You may also consider making a Lasting Power of Attorney (LPA) that can be evoked in the event of loss of mental capacity. An LPA is a legal document that allows us to appoint someone we trust to make decisions on our behalf if we become unable to do so. The LPA allows you to ensure that your wishes are respected and your best interests are taken into account. It also provides you assurance that your affairs will be handled by someone trustworthy in the event that you are no longer mentally competent to make decisions.
Reducing the Risk of Dementia
There are a few ways to reduce your risk of dementia.
- Staying physically fit
Exercising regularly maintains your body’s heart and blood circulatory systems. Through regular physical activity, you also lower your body’s cholesterol levels and maintain your blood pressure at a healthy level which decreases the risk of developing Alzheimer’s Disease and Vascular Dementia.
- Maintaining a healthy diet and good health habits
A well-balanced and nutritious diet helps to maintain overall health. It is recommended to eat a balanced diet rich in fruits, vegetables, whole grains, lean proteins, and healthy fats. Food that is high in saturated fats and salt should be avoided. Drinking plenty of water over sweet drinks is also recommended.
Limiting alcohol intake and quitting smoking reduces your risk of chronic health conditions. Getting sufficient rest also enables your body to stay healthy and fit.
- Keeping mentally active
Keeping your mind engaged through mentally stimulating activities, such as puzzles and word games can be beneficial. Being socially engaged with constant interactions can also contribute to mental stimulation.
Living with Dementia as a Caregiver
Dementia can be emotionally challenging for both individuals with dementia and their caregivers. Often, the caregiver can feel frustrated because of the mood swings and abrupt behavioural changes the patient exhibits. The caregiving process can become more demanding when dementia progresses to the late stages and the patient becomes increasingly dependent on the caregiver. This can result in significant emotional distress and caregiver stress. Understanding the progression of dementia helps to ensure that caregivers are better equipped to manage the patient’s symptoms, thereby reducing caregiver stress.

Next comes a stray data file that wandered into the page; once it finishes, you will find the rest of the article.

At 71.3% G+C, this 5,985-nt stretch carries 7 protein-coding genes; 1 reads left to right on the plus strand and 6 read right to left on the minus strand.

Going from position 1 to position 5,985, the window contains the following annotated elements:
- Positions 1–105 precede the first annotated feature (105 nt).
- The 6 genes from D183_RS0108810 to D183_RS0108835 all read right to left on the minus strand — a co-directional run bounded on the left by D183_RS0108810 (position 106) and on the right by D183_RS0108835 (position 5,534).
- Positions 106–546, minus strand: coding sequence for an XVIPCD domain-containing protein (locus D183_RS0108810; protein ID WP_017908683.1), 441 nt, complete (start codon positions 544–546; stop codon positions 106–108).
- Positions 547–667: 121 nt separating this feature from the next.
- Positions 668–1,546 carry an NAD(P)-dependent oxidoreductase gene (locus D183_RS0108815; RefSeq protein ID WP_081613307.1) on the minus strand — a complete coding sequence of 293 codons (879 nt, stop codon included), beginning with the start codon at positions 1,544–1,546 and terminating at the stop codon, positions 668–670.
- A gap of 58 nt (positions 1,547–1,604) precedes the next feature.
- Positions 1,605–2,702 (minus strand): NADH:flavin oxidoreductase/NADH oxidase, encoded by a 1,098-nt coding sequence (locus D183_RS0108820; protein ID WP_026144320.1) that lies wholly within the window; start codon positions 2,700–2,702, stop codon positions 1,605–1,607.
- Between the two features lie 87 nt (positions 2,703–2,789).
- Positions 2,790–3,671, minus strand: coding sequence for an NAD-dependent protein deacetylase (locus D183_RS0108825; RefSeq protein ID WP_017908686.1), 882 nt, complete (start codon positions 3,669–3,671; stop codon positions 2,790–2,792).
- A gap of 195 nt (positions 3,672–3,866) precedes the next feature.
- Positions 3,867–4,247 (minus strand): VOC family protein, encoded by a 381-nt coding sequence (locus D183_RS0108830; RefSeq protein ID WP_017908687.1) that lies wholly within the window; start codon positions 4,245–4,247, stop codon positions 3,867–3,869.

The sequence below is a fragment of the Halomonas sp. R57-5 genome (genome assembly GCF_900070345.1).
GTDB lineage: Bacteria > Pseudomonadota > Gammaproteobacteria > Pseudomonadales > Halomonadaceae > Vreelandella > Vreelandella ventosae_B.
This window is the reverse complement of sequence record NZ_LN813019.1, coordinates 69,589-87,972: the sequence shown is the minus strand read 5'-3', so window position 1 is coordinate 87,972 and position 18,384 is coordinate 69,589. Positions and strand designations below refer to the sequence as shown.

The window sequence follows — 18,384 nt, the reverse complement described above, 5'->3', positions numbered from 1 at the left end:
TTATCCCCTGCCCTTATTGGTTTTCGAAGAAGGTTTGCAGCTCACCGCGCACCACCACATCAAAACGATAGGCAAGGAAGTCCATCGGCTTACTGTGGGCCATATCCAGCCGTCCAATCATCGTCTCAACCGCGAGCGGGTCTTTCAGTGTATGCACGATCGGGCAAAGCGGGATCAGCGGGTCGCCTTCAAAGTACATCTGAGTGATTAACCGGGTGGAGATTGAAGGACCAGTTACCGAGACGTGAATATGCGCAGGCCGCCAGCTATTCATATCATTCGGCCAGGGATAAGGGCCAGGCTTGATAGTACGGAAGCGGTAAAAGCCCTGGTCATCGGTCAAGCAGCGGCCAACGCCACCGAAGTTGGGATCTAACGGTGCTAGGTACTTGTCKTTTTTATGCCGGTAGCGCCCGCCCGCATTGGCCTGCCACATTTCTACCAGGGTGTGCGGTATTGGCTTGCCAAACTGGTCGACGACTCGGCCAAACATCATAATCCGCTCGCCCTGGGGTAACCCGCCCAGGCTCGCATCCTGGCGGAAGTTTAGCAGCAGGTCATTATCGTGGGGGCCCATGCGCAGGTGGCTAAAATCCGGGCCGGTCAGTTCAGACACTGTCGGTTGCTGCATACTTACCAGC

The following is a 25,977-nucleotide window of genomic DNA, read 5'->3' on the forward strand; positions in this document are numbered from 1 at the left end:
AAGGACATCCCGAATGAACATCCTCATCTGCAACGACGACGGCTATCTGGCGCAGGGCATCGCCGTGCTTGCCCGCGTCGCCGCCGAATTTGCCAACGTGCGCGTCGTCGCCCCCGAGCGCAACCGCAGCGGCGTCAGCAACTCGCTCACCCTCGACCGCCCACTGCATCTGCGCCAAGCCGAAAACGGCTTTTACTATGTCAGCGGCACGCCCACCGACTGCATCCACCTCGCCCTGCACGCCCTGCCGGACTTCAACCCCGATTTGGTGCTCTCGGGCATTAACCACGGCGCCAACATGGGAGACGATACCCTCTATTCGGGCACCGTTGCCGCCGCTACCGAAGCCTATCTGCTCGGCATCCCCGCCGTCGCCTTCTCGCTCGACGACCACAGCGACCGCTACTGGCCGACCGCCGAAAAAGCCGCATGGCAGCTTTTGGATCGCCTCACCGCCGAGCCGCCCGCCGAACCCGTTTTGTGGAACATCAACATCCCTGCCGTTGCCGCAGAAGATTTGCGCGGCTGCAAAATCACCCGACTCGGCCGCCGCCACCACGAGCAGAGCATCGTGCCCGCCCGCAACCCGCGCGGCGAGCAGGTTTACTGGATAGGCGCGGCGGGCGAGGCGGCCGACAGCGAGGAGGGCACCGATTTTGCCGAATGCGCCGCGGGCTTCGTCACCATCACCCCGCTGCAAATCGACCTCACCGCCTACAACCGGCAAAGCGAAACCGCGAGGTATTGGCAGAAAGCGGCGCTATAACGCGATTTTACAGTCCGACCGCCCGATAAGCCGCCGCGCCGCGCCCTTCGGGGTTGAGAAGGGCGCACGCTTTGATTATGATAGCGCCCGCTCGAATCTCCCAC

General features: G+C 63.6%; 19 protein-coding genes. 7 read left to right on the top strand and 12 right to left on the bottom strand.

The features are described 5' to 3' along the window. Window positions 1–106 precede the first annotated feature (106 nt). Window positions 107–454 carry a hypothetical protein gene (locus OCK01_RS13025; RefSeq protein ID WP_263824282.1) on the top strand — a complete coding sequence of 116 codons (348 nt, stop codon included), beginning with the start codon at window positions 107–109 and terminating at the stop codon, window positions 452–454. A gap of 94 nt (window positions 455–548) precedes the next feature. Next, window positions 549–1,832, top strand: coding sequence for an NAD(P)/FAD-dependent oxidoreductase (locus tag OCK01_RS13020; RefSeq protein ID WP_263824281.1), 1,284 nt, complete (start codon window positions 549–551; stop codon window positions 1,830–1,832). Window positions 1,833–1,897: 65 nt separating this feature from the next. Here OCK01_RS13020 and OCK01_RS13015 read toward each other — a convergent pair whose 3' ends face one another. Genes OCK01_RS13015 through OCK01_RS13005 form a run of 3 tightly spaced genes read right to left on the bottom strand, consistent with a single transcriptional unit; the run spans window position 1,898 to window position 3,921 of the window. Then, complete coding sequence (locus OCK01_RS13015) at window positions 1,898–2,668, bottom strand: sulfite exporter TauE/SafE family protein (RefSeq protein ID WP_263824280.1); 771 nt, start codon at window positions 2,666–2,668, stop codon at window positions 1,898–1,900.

It is also highly advisable for caregivers to get connected with communities or support groups such as Dementia-Friendly Singapore where they can feel included, involved and supported. They can utilise resources such as the ‘Community, Assurance, Rewards and Acceptance’ (CARA) app, created by Dementia Singapore, to gain easy access to an ecosystem of solutions.
Living with dementia can be taxing on both the patient as well as the caregiver. As there is currently no cure for dementia, it is vital for us to be on the lookout for the signs of dementia so that early diagnosis can be made and treatment can be initiated early. It is important to note that the treatment plan for dementia should be individualised based on the specific needs and circumstances of each person. Regular monitoring and follow-up with healthcare professionals are necessary to assess the effectiveness of treatments and make adjustments as needed.
At Keystone Clinic & Surgery, we are able to aid in assessing if your loved one’s memory loss is due to dementia or another treatable cause. We also provide LPA services so that our patients can have the peace of mind that their future affairs will be taken care of by someone whom they trust.
Feel free to read up more about dementia at https://www.aic.sg/resources/Documents/Brochures/Mental%20Health/Consolidated%20Dementia%20Resources.pdf.
Agency of Integrated Care. Knowing Dementia. 2023. https://www.aic.sg/resources/Documents/Brochures/Mental%20Health/4Books%202022/AIC_Living%20With%20Dementia_Booklet%201_Eng.pdf
Alzheimer’s Society. How does dementia change a person’s behaviour? 2021. https://www.alzheimers.org.uk/about-dementia/symptoms-and-diagnosis/symptoms/behaviour-changes
Ang, P.C. Alzheimer’s Disease: Everything You Need to Know. Mount Elizabeth. 2019. https://www.mountelizabeth.com.sg/health-plus/article/alzheimers-disease
Health Promotion Board. Let’s Talk About Vascular Dementia. Accessed 2023, May 19. https://www.healthhub.sg/programmes/186/MindSG/vascular-dementia
Health Promotion Board. Understanding Dementia. 2021. https://www.healthhub.sg/sites/assets/Assets/Programs/mindsg/vascular-dementia/pdfs/HPB-Understanding-Dementia-Booklet-English.pdf
Lim, S. C. Dementia: Symptoms and How It Affects Behaviour. HealthXchange. Accessed 2023, May 19. https://www.healthxchange.sg/head-neck/brain-nervous-system/dementia-symptoms-affect-behaviour
Singapore General Hospital. Dementia. Accessed 2023, May 19. https://www.singhealth.com.sg/patient-care/conditions-treatments/Dementia-Alzheimer
Tai, C. Nutrition & Hydration Needs for Persons Living with Dementia. DementiaHub SG. Accessed 2023, May 19. https://www.dementiahub.sg/living-well-with-dementia/nutrition-hydration-needs-for-persons-living-with-dementia/